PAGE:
A. Jüngel:

"Modeling and analysis of multi-species systems in biology";

Talk: Workshop on complex systems of reaction-diffusion, Paris (invited); 2016-03-24; in: "Workshop on complex systems of reaction-diffusion", (2016), 4.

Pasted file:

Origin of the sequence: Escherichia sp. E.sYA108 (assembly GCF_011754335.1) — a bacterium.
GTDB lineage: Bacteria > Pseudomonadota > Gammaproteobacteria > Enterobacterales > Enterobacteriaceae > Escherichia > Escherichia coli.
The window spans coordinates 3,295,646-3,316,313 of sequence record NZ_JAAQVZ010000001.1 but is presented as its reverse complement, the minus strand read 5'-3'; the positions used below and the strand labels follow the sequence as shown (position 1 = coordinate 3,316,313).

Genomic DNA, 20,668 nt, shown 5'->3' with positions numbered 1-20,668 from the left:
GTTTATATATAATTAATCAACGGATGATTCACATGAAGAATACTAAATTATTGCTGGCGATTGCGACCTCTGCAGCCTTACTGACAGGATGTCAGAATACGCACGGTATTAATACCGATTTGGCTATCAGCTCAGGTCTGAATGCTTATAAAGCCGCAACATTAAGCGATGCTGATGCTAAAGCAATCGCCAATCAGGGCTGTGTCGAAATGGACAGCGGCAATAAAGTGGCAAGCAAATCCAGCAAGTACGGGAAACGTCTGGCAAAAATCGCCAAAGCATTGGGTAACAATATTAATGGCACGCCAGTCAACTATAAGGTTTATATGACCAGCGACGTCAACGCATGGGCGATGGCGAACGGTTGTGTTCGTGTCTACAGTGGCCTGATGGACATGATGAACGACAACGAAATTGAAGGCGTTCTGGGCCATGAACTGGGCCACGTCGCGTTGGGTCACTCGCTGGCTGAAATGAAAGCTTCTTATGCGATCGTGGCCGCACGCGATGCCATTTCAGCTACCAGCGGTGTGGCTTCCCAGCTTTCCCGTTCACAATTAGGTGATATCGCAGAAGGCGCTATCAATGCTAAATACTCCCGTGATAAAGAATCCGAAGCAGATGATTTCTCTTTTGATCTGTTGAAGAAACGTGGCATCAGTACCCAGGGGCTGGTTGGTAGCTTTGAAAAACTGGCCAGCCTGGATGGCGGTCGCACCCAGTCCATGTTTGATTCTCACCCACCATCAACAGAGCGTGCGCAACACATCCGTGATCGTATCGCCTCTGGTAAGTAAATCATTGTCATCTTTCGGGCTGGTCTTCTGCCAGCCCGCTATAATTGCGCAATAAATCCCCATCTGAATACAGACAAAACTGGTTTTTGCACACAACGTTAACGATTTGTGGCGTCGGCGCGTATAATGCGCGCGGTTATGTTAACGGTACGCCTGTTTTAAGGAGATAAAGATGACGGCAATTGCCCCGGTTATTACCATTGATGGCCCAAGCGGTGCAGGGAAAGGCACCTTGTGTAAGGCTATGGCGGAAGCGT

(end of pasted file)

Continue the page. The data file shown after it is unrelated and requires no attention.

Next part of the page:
The nature is dominated by systems composed of many individuals with a collective behavior. Examples include wildlife populations, biological cell dynamics, and tumor growth. There is a fast growing interest in multi-species systems both in theoretical biology and applied mathematics, but because of their enormous complexity, the scientific understanding is still very poor. Instead of calculating the trajectories of all individuals, it is computationally much simpler to describe the dynamics of the individuals on a macroscopic level by averaged quantities such as population densities. This leads to systems of highly nonlinear partial differential equations with cross diffusion, which may reveal surprising effects such as uphill diffusion and diffusion-induced instabilities,seemingly contradicting our intuition on diffusion. Major difficulties of the mathematical analysis of the cross-diffusion equations are their highly nonlinear structure and the lack of positive definiteness of the diffusion matrix. In this talk, a method inspired from non-equilibrium thermodynamics is proposed, which allows for a mathematical theory of some classes of such systems. It is based on a transformation of entropy variables which make the diffusion matrix positive definite. This property is a purely algebraic condition and may be shown by computer algebra systems. We explain the technique for some systems modeling populations and tumor growth. Numerical results illustrate the cross-diffusion effects.

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